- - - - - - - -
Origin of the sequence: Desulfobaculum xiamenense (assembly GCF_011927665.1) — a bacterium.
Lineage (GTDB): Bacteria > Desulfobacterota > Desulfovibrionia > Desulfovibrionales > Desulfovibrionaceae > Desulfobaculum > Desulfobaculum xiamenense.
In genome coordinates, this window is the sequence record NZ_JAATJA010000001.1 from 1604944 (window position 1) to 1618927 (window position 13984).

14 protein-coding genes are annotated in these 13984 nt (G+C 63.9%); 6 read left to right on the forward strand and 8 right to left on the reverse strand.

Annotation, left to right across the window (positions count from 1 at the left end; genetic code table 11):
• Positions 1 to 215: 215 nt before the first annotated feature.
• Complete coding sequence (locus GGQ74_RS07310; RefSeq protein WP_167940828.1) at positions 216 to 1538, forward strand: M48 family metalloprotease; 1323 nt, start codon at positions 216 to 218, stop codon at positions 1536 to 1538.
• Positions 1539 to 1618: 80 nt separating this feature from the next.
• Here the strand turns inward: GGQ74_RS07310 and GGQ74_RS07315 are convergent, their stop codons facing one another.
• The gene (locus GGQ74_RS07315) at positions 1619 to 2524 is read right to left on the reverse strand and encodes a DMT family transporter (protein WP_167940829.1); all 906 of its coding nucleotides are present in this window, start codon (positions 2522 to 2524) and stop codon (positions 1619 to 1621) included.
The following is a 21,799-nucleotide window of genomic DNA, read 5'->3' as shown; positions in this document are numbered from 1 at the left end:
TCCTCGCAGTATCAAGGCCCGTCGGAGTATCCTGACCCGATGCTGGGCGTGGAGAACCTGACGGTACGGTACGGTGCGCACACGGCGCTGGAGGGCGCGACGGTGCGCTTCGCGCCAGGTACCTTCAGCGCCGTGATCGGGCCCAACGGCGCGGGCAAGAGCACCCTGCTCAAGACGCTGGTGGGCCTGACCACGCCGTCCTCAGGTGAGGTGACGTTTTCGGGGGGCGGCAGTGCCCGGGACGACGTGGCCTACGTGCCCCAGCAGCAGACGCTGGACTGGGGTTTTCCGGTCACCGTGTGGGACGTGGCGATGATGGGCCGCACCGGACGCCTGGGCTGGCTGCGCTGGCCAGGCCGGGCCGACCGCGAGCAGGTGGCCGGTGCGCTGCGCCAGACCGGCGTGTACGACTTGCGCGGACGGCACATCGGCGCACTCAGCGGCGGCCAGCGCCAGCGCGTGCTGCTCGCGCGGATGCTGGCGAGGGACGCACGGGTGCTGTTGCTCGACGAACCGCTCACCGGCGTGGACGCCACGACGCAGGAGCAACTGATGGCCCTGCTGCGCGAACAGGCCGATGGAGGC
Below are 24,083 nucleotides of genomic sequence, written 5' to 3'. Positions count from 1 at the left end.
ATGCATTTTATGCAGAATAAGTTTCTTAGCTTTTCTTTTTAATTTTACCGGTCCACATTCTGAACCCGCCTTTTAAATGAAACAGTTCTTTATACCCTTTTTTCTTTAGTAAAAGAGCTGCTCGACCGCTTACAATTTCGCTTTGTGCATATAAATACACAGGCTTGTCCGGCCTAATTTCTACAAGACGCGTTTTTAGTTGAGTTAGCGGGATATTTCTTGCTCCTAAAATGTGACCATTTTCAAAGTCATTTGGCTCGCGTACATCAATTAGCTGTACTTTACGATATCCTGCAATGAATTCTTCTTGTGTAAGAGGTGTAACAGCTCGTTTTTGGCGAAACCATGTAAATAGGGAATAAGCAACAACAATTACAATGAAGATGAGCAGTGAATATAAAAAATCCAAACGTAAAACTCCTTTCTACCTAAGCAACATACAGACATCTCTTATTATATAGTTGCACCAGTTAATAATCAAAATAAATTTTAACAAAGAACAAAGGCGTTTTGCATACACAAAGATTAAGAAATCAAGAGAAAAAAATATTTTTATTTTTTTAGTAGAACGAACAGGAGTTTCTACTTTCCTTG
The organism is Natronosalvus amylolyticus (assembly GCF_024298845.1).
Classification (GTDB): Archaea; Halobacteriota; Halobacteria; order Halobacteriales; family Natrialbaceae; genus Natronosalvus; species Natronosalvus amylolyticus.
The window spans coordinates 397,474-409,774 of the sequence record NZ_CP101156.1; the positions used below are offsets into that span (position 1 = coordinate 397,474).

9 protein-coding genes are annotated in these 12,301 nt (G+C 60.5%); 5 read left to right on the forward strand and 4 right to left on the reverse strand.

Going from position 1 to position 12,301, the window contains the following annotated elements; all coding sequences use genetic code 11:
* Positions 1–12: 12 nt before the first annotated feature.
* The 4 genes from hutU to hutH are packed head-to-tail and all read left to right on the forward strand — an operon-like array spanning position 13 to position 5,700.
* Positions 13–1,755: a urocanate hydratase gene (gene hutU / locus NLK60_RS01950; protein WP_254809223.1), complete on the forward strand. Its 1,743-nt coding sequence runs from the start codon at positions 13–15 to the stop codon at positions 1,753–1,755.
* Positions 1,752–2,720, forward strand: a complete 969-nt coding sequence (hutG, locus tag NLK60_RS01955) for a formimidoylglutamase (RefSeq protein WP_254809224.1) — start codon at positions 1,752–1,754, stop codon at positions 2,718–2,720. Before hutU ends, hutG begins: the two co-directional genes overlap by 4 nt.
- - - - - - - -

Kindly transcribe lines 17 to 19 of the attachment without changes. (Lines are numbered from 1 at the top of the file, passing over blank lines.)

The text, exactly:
The window spans coordinates 397,474-409,774 of the sequence record NZ_CP101156.1; the positions used below are offsets into that span (position 1 = coordinate 397,474).

9 protein-coding genes are annotated in these 12,301 nt (G+C 60.5%); 5 read left to right on the forward strand and 4 right to left on the reverse strand.

Going from position 1 to position 12,301, the window contains the following annotated elements; all coding sequences use genetic code 11: